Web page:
If you're wondering why I feel the need to make healthy weeknight dishes with lots of beans and no meat (reference last post), well, it's nights like the one I'm about to describe that pushed me over the edge.
Squeamish? Sorry. I am a bit too, but had to get over it quickly.
For once, I'm posting something timely and topical, too! Several weeks ago I went to a Cuban pig roast at Rain Lily Farm on the east side of Austin. Rain Lily and Farmhouse Delivery (an awesome local produce delivery service) are owned by the same people, and are starting a fall season "farm membership" for an 8 week winter season running through November and December. For $35 a week (or $37 if you'd rather get deliveries every other week) you get a bushel of local produce from places like Rain Lily, Tecolote Farms, Montesino Farms, and other little guys around town. It seems like a good deal, and with Logan working and us likely not having the time or the inclination to head to the market every week, I decided for the first time in my life to sign us up!
The reason this is topical and not a giant digression is that the deadline to sign up is TOMORROW, 10/30. Membership in the farm will also give you access to information on the wonderful events they have, like this Cuban Pig Roast I'm eventually going to talk about. Go here (link) to order, if you're interested.
OK, COMMERCIAL OVER! Part of the reason I'm so excited to be on Farmhouse Delivery's mailing list is because they occasionally throw kickass parties, like this Cuban Pig Roast from a couple of weeks ago. The farm was set up and lookin' pretty.
I brought my friend Susie H., who after years of living in Italy is newly arrived back in the States. She was super excited to arrive at what basically amounts to a sagra di maiale, or local pork festival - I mean, events like these take place all over Italy and can be much harder to find in America. But hey, we're working on it in the States!
We introduced ourselves to the pig, who was from Full Quiver Farm in Kemp, TX. (We bought a half-hog from these guys a couple Christmases ago.)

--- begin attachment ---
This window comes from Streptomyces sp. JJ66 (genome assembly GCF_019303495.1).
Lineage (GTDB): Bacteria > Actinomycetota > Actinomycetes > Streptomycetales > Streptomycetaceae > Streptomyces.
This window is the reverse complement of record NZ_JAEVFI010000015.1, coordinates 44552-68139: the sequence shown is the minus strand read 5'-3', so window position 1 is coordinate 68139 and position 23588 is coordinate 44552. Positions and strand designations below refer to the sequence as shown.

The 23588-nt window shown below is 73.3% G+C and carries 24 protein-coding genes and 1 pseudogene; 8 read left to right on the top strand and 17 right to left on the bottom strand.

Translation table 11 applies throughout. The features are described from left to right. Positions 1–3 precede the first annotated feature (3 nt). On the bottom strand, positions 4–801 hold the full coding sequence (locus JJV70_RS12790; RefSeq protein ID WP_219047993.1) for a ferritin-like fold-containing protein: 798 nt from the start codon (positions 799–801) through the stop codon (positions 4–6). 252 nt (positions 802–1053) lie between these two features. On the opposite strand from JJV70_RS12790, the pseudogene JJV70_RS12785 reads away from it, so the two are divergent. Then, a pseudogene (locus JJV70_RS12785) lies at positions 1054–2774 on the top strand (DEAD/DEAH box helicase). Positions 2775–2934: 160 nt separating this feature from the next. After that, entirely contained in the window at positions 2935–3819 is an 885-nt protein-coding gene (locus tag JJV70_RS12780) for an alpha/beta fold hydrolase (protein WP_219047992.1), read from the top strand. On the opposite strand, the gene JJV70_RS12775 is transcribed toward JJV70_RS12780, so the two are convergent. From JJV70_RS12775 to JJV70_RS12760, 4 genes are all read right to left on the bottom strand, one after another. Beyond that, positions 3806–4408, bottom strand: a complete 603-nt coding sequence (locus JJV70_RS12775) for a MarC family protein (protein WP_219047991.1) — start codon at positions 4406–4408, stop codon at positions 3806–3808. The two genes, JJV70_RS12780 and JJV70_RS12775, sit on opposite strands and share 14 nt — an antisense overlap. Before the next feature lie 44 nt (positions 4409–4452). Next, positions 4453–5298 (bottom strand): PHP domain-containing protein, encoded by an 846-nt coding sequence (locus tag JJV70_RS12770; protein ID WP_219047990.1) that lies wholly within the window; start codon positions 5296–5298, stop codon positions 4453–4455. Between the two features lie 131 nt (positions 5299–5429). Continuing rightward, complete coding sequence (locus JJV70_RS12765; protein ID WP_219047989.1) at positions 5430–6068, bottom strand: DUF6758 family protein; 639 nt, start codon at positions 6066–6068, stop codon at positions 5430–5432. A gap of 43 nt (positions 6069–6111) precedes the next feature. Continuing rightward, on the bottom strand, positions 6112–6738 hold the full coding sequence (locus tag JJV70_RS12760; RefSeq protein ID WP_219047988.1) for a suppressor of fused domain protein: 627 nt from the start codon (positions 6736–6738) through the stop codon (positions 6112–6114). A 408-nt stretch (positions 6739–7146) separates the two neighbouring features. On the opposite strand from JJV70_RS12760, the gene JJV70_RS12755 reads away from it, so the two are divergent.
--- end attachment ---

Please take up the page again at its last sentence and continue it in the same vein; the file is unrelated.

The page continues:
A lot of other food-blogger type people were there - this is the kind of event that draws us all out of the woodwork! We chatted with Addie from Relish Austin for a while and said hey to her adorable son and awesome husband, visited with Kristi from Austin Farm to Table, talked local produce with Jenna from Edible Austin magazine, and discussed photography with Marshall from Eat This Lens and his lovely wife.
We also met some of Rain Lily's super happy animals. You may recognize them from our previously blogged trips to the farm. We've been here for two Dai Due Whole Hog dinners, here and here, as well as visiting earlier this year for the Funky Chicken Coop tour.
To the food! The pig had been cooking most of the day in that metal and concrete contraption you see above, and when he was pulled off the heat, the excitement in the air rose steadily. Side dishes and sauces were brought out to a table wreathed in blue lights, and finally it was time to get in line.
And oh, the meal! The pig was beautifully roasted, still so moist and flavorful. They served it with three sauces - a chipotle sour cream, a hot chimichurri, and an apple cucumber slaw. We also had a green bean, radish, and tomato salad, so nicely crunchy and fresh-tasting, and red beans and rice that were so good! Every fourth bite or so was screamingly hot, as we quickly learned. Oh, and tortillas, for enterprising persons who wanted to form their own tacos. Not me - do I look like I have that kind of patience?
And all this (plus dessert) for $35 and BYOB. Well worth it, to eat such delicious local flavors in such a lovely setting.
You can totally sign up for their newsletter to find out about upcoming events without committing to produce delivery. But I'm still looking forward to my first bushel of local treats, arriving here on November 5th! Yes, I have it on my calendar and everything.
Looks like Logan will be getting back early next week! Of course, as soon as I put his Monday arrival on the calendar, it's moved to sometime late Tuesday. When will I learn not to count on film schedules?